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Title: Molecular and functional characterisation of linear ubiquitination in the liver
Author: Shimizu, Y.
ISNI:       0000 0004 7223 755X
Awarding Body: UCL (University College London)
Current Institution: University College London (University of London)
Date of Award: 2017
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Linear ubiquitination is one of the key post-translational modifications that regulate immune signalling pathways and cell death. The only known enzyme complex capable of forming linear ubiquitin chains de novo is the linear ubiquitin chain assembly complex (LUBAC), and its catalytic core component is HOIP. To understand the underlying mechanisms of liver inflammation and associated carcinogenesis, the physiological role of LUBAC in the liver parenchyma was investigated. Here I report that HOIP deficiency in liver parenchymal cells triggered spontaneous cell death and inflammation in murine livers at early stages and tumourigenesis later in life. HOIP-deficient livers displayed increased cell death, including apoptosis, regeneration and immune cell infiltration. TNF-induced NF-κB activation was attenuated in HOIP-deficient primary hepatocytes and they were more susceptible to TNF-induced cell death independently of their impaired gene- activatory capacity. Unexpectedly, however, liver damage observed in HOIPdeficient livers was TNFR1-independent as co-deletion of TNFR1 did not ameliorate cell death in HOIP-deficient livers whilst mitigating their inflammation. In accordance with increased cell death, HOIP-deficient hepatocytes displayed enhanced formation of a death-inducing signalling complex containing FADD, RIPK1, caspase-8 and c-FLIP. This elevated signalling complex formation in HOIP-deficient hepatocytes was independent of lowered gene-activatory capacity and the presence of TNFR1. Moreover, combined ablation of systemic caspase-8 and MLKL completely prevented liver damage due to loss of HOIP, whereas MLKL deficiency did not have a beneficial effect. This demonstrates a crucial role for aberrant cell death in HOIPdeficient livers. Collectively, these results identify LUBAC as a previously unrecognised tumour suppressor, which acts by restraining TNFR1-independent FADD-RIPK1-caspase-8 complex formation and caspase-8-dependent apoptosis, regardless of its gene-regulatory function, in hepatocytes to prevent liver damage and inflammation.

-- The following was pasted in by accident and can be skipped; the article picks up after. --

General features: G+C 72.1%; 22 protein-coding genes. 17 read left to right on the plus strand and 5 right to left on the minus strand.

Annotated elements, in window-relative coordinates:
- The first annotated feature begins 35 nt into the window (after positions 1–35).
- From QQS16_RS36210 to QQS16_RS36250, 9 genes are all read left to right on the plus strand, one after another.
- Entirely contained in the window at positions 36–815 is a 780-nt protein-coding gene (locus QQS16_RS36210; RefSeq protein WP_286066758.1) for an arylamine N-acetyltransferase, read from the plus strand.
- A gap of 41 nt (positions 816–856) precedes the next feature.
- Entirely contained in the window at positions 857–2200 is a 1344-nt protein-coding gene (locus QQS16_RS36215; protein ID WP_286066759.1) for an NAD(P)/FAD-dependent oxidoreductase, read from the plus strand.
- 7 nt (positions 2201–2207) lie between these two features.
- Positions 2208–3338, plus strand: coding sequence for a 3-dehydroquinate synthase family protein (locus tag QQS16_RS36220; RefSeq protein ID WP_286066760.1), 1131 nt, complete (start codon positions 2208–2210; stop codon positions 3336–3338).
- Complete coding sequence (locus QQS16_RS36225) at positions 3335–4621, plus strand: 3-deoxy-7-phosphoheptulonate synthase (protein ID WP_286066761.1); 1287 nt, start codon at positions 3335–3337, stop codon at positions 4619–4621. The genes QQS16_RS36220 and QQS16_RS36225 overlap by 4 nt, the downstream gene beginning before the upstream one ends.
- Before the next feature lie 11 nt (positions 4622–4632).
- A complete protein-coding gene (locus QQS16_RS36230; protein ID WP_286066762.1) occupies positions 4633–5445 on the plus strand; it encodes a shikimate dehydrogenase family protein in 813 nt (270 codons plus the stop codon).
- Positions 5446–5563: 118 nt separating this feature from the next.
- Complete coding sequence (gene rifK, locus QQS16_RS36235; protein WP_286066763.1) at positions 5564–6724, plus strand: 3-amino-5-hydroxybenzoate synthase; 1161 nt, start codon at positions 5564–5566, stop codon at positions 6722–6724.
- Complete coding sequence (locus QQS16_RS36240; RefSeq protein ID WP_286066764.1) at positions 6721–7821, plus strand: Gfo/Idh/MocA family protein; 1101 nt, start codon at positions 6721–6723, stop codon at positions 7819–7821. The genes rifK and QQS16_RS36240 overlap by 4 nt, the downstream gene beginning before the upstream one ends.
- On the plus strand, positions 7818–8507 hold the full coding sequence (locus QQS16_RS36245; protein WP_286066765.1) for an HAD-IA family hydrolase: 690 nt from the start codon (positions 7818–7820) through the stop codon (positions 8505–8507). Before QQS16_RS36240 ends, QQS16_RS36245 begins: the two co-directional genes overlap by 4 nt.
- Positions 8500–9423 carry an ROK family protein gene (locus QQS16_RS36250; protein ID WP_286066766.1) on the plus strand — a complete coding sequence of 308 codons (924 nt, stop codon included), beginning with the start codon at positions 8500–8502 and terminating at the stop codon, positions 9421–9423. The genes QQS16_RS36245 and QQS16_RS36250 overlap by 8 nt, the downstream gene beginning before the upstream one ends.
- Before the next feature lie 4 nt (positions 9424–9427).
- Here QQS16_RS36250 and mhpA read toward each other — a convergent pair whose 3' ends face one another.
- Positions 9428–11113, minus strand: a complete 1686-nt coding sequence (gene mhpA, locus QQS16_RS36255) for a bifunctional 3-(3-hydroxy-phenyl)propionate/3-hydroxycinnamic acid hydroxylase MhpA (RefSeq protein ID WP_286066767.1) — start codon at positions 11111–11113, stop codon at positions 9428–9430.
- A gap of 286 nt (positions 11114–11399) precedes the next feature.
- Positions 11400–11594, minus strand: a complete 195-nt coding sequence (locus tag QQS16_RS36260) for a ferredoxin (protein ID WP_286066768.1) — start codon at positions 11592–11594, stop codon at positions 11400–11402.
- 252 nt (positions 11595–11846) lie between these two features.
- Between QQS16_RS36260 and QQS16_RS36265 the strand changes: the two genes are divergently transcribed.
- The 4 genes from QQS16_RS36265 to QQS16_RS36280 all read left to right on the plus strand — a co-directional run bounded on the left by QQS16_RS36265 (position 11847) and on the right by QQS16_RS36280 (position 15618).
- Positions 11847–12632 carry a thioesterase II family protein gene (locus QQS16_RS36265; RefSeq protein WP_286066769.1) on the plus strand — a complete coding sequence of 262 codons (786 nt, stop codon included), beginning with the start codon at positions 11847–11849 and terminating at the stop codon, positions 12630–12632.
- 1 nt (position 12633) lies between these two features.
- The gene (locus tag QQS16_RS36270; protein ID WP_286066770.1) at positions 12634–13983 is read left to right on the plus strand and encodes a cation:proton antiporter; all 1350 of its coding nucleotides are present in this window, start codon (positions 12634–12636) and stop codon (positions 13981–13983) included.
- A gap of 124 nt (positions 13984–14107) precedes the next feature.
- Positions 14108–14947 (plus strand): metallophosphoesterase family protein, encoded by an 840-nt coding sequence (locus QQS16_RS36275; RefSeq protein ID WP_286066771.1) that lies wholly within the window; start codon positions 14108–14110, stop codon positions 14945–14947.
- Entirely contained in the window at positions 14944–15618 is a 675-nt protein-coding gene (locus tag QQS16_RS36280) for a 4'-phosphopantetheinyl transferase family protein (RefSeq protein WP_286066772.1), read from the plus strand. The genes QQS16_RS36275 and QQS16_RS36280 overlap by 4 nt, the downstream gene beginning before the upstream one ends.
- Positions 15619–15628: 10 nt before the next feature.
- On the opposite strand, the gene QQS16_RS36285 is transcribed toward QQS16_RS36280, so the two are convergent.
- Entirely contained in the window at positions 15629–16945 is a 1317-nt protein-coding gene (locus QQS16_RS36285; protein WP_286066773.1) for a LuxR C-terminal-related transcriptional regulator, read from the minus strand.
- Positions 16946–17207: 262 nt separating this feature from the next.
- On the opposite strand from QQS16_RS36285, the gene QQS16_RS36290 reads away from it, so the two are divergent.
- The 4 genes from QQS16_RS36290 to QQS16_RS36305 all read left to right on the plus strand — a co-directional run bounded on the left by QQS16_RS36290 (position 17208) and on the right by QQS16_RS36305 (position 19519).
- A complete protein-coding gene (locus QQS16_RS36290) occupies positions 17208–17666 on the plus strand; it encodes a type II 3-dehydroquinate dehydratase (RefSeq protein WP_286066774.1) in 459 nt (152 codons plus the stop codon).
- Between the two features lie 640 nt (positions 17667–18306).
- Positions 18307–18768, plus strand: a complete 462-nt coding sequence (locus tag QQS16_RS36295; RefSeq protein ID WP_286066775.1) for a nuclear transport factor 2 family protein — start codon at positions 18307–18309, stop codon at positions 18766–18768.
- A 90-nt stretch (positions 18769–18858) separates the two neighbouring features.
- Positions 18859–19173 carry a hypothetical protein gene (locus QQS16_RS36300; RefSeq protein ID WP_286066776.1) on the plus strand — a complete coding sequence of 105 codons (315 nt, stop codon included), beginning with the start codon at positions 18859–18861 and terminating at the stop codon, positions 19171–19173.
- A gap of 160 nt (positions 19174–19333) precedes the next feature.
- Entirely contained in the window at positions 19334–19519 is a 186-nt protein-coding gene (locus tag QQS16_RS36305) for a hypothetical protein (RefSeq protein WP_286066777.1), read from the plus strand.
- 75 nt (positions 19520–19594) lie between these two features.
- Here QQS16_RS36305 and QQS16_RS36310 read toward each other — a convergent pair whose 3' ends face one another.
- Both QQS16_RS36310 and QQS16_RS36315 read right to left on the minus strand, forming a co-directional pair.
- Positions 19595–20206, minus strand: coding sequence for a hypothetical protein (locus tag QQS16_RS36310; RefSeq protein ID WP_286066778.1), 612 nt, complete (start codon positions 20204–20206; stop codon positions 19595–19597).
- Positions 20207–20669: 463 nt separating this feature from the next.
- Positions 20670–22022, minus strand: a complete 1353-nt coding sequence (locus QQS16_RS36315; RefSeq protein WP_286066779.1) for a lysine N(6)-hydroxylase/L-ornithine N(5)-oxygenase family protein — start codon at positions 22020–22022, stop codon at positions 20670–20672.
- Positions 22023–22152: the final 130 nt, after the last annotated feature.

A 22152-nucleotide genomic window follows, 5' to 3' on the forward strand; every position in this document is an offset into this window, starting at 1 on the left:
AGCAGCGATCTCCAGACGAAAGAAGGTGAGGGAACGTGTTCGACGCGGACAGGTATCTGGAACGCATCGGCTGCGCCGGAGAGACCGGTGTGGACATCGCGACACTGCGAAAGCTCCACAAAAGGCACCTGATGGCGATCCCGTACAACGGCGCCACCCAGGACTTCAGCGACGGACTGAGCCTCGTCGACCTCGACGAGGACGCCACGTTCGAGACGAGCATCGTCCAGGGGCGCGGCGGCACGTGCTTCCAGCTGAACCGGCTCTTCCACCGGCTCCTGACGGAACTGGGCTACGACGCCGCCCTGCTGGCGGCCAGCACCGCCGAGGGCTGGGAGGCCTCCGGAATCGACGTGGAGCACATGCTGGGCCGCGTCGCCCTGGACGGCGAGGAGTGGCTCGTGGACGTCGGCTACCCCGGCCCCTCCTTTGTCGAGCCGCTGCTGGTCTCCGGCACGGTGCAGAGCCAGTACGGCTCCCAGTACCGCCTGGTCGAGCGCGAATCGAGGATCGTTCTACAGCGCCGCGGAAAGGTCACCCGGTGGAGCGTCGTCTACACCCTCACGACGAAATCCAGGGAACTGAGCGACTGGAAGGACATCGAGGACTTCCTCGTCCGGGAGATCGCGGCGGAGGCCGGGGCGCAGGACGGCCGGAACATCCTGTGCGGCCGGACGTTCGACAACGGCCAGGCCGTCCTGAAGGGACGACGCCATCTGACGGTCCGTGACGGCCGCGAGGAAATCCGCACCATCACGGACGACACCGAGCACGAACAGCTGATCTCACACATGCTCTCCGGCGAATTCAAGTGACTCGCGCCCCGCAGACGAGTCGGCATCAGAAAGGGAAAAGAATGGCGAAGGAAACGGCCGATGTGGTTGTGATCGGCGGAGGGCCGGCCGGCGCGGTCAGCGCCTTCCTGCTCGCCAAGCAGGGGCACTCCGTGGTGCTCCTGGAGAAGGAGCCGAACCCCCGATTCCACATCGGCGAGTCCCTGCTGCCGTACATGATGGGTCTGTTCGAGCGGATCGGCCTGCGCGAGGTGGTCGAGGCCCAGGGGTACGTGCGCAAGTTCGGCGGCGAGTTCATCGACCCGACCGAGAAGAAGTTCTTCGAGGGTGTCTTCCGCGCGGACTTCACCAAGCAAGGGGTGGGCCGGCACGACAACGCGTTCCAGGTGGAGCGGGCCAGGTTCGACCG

Supervisor: Walczak, H. Sponsor: Not available
Qualification Name: Thesis (Ph.D.) Qualification Level: Doctoral
EThOS ID:  DOI: Not available